If thats not inspiration to get out on your bike, I don't know what is. Life is funny! How many times have you looked at your bike and thought to yourself, "Ooh I don't want to ride that ol hunk a junk. Well let this be a lesson to you!! Ride what you got till you can get some new casters!!!!

Tuesday, August 19, 2008

Andreu takes the win!!!!!

The Monster Energy Slopestyle @ Kokanee Crankworx dominated the Boneyard Slopestyle course in the Whistler Mountain Bike Park today. Every year this event draws the biggest crowd of the festival, watching the best athletes in the world of mountain biking compete for $30,000 in prize money.
With the live webcast on keeping those watching at home glued to their screens, as well as the massive crowd seeing the action first-hand, this year's Monster Energy Slopestyle was witnessed by tens of thousands worldwide.

KONA team rider Andreu Lacondeguy of Spain took top spot and $15,000 in the finals with a score of 94.3; second place and $8,000 went to Lance Mcdermott of the UK with a score of 91.5; third place went to Whistler's own Brandon Semenuk, walking away with $4,500 and a score of 89.8. All the riders in the top eight took home cash for their amazing efforts today.

Lacondeguy's winning run consisted of a long list of impressive tricks. He started out with a double back flip off the first table, a trick that has never been seen before in competition. He followed that up with a foot plant off the Monster Snake, a back flip X-up, flat spin 360, topside nac-nac, can-can step-down, superman, and finished off with a back flip onto the final Kokanee feature and superman off into the village.

"I just kept trying the double back flip," says Lancondeguy. "It was that trick that did the job, it was gnarly you know."

Thursday, August 14, 2008

Say What!!!!!! Lopes puts the whoop down!

The Jim Beam Air Downhill took over the Whistler Mountain Bike Park today with over 300 competitors racing in the one-run format on the famed A-Line course. Brian Lopes of Laguna Beach, CA was the fastest competitor for the third straight year finishing with a time of 4:22.10 - 1.32 seconds faster than the rest of the field.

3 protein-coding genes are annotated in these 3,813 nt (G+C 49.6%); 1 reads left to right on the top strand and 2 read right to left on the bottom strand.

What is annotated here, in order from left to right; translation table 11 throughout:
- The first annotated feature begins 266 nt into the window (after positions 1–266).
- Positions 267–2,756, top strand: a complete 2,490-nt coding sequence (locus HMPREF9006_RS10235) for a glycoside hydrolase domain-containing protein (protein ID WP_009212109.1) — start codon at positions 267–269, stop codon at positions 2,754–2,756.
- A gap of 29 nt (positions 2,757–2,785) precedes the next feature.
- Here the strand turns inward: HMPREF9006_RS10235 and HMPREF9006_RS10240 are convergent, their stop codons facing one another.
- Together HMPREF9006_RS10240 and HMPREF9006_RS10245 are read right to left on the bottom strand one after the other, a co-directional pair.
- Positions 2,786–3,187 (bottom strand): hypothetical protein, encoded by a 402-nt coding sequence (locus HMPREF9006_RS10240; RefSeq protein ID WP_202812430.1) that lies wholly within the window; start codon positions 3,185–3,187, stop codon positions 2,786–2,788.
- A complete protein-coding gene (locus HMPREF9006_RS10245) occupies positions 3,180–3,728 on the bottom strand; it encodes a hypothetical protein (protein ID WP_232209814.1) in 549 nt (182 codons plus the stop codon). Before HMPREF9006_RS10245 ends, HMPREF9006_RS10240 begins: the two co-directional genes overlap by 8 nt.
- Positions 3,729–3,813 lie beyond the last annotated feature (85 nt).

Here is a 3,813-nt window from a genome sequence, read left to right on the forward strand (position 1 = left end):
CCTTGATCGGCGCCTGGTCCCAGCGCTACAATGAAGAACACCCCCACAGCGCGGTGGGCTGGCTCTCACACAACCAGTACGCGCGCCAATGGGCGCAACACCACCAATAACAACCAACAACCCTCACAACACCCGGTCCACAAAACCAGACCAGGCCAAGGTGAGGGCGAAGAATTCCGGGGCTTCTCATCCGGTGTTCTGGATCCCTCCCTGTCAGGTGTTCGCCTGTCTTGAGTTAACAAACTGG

The Jim Beam Air Downhill runs the length of A-Line over the GLC Drops into the village.
With nearly 100 jumps on-course, A-Line is the most celebrated and well-known downhill trail in mountain biking.

This post is for all the Carbon doubters!! Not only did Lopes win the Air DH he won it on an Full carbon Ibis Mojo!!!!! Hopefully this will inspire and encourage riders to lay aside there fears and worries about the durability of the Full carbon Ibis Mojo. It continues to impress us here at Wrench Science time and time again. If you have any questions about the Mojo feel free to call Avi Byer at toll free 1-800-497-3624 ext 210.

Tuesday, August 12, 2008


Iron Horse Licenses Ellsworth’s Suspension

HOLBROOK, NY (BRAIN)—Iron Horse Bicycles has acquired the license for the Instant Center Tracking suspension design from Ellsworth Handcrafted Bicycles.

Iron Horse will introduce the four-bar fully active suspension design to its 2010 line, which will include cross-country, freeride and downhill platforms.

“The folks at Iron Horse share my vision for building bikes with real, proven suspension technology, rather then concocting some gimmick to market for another few years before the next new gimmick,” said Anthony Ellsworth, founder and patent holder of Ellsworth’s ICT technology.

The ICT system will improve efficiency, traction control, bump absorption and overall ride quality.

“Ellsworth and Iron Horse agree that the sport of mountain biking grows when folks have a fabulous ride experience on great performing frame designs. ICT-equipped full suspension designs perform better, have more energy and great comfort, traction and control then any other suspension design,” Ellsworth said. “We believe folks having that level of experience will ride more and tell a friend, and there will be more folks riding bikes, promoting health and appreciating our planet in an environmentally responsible and healthy way.”

Iron Horse’s license for the DW Link, which was used on Iron Horse’s downhill, freeride, all-mountain, trail and cross-country bikes in its 2008 line, and for several years before, expires on March 31, 2009.